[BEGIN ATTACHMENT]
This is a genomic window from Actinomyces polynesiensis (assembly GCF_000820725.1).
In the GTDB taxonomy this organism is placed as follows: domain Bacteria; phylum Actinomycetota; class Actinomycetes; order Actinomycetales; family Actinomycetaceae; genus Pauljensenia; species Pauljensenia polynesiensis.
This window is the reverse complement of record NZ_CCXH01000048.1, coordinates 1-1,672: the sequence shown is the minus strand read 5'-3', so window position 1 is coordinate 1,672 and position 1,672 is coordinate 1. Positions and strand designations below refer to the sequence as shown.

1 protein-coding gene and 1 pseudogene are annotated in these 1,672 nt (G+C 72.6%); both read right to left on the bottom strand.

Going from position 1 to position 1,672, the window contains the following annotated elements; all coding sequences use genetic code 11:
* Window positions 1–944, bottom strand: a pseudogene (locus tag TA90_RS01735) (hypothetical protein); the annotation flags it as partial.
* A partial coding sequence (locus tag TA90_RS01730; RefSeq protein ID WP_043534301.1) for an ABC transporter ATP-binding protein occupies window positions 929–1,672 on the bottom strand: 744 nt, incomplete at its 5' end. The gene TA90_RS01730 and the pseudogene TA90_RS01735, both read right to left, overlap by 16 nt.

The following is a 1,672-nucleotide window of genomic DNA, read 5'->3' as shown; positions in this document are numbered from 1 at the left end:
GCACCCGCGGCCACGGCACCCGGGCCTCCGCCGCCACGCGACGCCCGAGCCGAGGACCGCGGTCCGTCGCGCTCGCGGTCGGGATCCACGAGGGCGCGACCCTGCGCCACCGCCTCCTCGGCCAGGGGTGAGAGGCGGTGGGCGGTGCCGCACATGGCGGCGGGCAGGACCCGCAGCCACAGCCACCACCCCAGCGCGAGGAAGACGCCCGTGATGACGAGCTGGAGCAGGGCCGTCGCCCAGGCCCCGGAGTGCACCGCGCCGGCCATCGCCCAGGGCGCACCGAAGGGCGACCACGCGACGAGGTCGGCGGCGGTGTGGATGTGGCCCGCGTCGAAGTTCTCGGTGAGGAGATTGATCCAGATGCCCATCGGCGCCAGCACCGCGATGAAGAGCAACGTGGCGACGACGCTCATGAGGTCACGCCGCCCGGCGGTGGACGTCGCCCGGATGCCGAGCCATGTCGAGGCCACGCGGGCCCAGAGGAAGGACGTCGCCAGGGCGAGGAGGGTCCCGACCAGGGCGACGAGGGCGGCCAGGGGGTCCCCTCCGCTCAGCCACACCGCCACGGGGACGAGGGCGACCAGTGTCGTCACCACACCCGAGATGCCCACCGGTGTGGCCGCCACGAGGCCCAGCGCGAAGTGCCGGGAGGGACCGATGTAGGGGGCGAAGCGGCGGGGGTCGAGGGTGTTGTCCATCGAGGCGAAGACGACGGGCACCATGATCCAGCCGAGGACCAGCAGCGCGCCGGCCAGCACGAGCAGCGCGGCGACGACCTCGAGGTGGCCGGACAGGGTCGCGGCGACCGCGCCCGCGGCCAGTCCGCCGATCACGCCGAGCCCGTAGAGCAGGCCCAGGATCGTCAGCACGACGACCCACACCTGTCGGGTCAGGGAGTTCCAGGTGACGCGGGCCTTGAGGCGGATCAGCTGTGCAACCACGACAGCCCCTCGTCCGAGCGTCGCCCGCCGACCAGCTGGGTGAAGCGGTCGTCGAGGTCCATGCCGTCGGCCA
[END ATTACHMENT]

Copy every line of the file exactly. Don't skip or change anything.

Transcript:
This is a genomic window from Actinomyces polynesiensis (assembly GCF_000820725.1).
In the GTDB taxonomy this organism is placed as follows: domain Bacteria; phylum Actinomycetota; class Actinomycetes; order Actinomycetales; family Actinomycetaceae; genus Pauljensenia; species Pauljensenia polynesiensis.
This window is the reverse complement of record NZ_CCXH01000048.1, coordinates 1-1,672: the sequence shown is the minus strand read 5'-3', so window position 1 is coordinate 1,672 and position 1,672 is coordinate 1. Positions and strand designations below refer to the sequence as shown.

1 protein-coding gene and 1 pseudogene are annotated in these 1,672 nt (G+C 72.6%); both read right to left on the bottom strand.

Going from position 1 to position 1,672, the window contains the following annotated elements; all coding sequences use genetic code 11:
* Window positions 1–944, bottom strand: a pseudogene (locus tag TA90_RS01735) (hypothetical protein); the annotation flags it as partial.
* A partial coding sequence (locus tag TA90_RS01730; RefSeq protein ID WP_043534301.1) for an ABC transporter ATP-binding protein occupies window positions 929–1,672 on the bottom strand: 744 nt, incomplete at its 5' end. The gene TA90_RS01730 and the pseudogene TA90_RS01735, both read right to left, overlap by 16 nt.

The following is a 1,672-nucleotide window of genomic DNA, read 5'->3' as shown; positions in this document are numbered from 1 at the left end:
GCACCCGCGGCCACGGCACCCGGGCCTCCGCCGCCACGCGACGCCCGAGCCGAGGACCGCGGTCCGTCGCGCTCGCGGTCGGGATCCACGAGGGCGCGACCCTGCGCCACCGCCTCCTCGGCCAGGGGTGAGAGGCGGTGGGCGGTGCCGCACATGGCGGCGGGCAGGACCCGCAGCCACAGCCACCACCCCAGCGCGAGGAAGACGCCCGTGATGACGAGCTGGAGCAGGGCCGTCGCCCAGGCCCCGGAGTGCACCGCGCCGGCCATCGCCCAGGGCGCACCGAAGGGCGACCACGCGACGAGGTCGGCGGCGGTGTGGATGTGGCCCGCGTCGAAGTTCTCGGTGAGGAGATTGATCCAGATGCCCATCGGCGCCAGCACCGCGATGAAGAGCAACGTGGCGACGACGCTCATGAGGTCACGCCGCCCGGCGGTGGACGTCGCCCGGATGCCGAGCCATGTCGAGGCCACGCGGGCCCAGAGGAAGGACGTCGCCAGGGCGAGGAGGGTCCCGACCAGGGCGACGAGGGCGGCCAGGGGGTCCCCTCCGCTCAGCCACACCGCCACGGGGACGAGGGCGACCAGTGTCGTCACCACACCCGAGATGCCCACCGGTGTGGCCGCCACGAGGCCCAGCGCGAAGTGCCGGGAGGGACCGATGTAGGGGGCGAAGCGGCGGGGGTCGAGGGTGTTGTCCATCGAGGCGAAGACGACGGGCACCATGATCCAGCCGAGGACCAGCAGCGCGCCGGCCAGCACGAGCAGCGCGGCGACGACCTCGAGGTGGCCGGACAGGGTCGCGGCGACCGCGCCCGCGGCCAGTCCGCCGATCACGCCGAGCCCGTAGAGCAGGCCCAGGATCGTCAGCACGACGACCCACACCTGTCGGGTCAGGGAGTTCCAGGTGACGCGGGCCTTGAGGCGGATCAGCTGTGCAACCACGACAGCCCCTCGTCCGAGCGTCGCCCGCCGACCAGCTGGGTGAAGCGGTCGTCGAGGTCCATGCCGTCGGCCA